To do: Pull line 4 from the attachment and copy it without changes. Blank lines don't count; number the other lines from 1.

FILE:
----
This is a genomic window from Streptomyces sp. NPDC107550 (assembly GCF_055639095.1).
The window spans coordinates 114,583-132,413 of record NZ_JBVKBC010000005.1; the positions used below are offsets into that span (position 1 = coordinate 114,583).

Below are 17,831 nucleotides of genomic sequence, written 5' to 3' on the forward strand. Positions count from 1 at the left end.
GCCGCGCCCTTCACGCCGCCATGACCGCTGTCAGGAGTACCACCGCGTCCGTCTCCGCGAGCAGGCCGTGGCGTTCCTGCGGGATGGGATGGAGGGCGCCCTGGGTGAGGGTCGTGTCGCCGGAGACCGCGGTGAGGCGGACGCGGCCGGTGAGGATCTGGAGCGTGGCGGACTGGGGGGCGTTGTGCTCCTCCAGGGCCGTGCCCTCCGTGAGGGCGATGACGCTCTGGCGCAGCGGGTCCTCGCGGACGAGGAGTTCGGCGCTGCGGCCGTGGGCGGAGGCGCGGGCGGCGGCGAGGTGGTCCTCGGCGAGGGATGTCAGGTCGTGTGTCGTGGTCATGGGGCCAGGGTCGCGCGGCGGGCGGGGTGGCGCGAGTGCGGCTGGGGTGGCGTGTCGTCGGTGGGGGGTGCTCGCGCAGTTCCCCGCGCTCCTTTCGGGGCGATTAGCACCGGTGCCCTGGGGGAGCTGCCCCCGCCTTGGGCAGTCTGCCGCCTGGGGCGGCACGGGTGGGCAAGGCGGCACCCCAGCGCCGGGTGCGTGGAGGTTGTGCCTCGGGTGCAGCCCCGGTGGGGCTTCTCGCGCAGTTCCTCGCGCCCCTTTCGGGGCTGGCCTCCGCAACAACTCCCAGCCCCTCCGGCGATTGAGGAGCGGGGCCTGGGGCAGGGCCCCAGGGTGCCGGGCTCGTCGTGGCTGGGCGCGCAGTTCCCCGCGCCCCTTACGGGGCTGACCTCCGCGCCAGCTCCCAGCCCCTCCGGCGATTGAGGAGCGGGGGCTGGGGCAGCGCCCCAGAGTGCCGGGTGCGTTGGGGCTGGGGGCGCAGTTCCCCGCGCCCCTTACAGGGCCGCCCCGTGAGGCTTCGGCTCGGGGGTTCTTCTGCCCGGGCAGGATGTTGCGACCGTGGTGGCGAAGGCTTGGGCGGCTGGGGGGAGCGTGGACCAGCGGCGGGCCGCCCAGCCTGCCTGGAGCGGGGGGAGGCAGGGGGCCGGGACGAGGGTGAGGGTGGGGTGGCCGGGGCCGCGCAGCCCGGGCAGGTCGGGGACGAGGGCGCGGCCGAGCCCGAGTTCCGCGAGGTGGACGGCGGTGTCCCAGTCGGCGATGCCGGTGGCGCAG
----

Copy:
GCCGCGCCCTTCACGCCGCCATGACCGCTGTCAGGAGTACCACCGCGTCCGTCTCCGCGAGCAGGCCGTGGCGTTCCTGCGGGATGGGATGGAGGGCGCCCTGGGTGAGGGTCGTGTCGCCGGAGACCGCGGTGAGGCGGACGCGGCCGGTGAGGATCTGGAGCGTGGCGGACTGGGGGGCGTTGTGCTCCTCCAGGGCCGTGCCCTCCGTGAGGGCGATGACGCTCTGGCGCAGCGGGTCCTCGCGGACGAGGAGTTCGGCGCTGCGGCCGTGGGCGGAGGCGCGGGCGGCGGCGAGGTGGTCCTCGGCGAGGGATGTCAGGTCGTGTGTCGTGGTCATGGGGCCAGGGTCGCGCGGCGGGCGGGGTGGCGCGAGTGCGGCTGGGGTGGCGTGTCGTCGGTGGGGGGTGCTCGCGCAGTTCCCCGCGCTCCTTTCGGGGCGATTAGCACCGGTGCCCTGGGGGAGCTGCCCCCGCCTTGGGCAGTCTGCCGCCTGGGGCGGCACGGGTGGGCAAGGCGGCACCCCAGCGCCGGGTGCGTGGAGGTTGTGCCTCGGGTGCAGCCCCGGTGGGGCTTCTCGCGCAGTTCCTCGCGCCCCTTTCGGGGCTGGCCTCCGCAACAACTCCCAGCCCCTCCGGCGATTGAGGAGCGGGGCCTGGGGCAGGGCCCCAGGGTGCCGGGCTCGTCGTGGCTGGGCGCGCAGTTCCCCGCGCCCCTTACGGGGCTGACCTCCGCGCCAGCTCCCAGCCCCTCCGGCGATTGAGGAGCGGGGGCTGGGGCAGCGCCCCAGAGTGCCGGGTGCGTTGGGGCTGGGGGCGCAGTTCCCCGCGCCCCTTACAGGGCCGCCCCGTGAGGCTTCGGCTCGGGGGTTCTTCTGCCCGGGCAGGATGTTGCGACCGTGGTGGCGAAGGCTTGGGCGGCTGGGGGGAGCGTGGACCAGCGGCGGGCCGCCCAGCCTGCCTGGAGCGGGGGGAGGCAGGGGGCCGGGACGAGGGTGAGGGTGGGGTGGCCGGGGCCGCGCAGCCCGGGCAGGTCGGGGACGAGGGCGCGGCCGAGCCCGAGTTCCGCGAGGTGGACGGCGGTGTCCCAGTCGGCGATGCCGGTGGCGCAG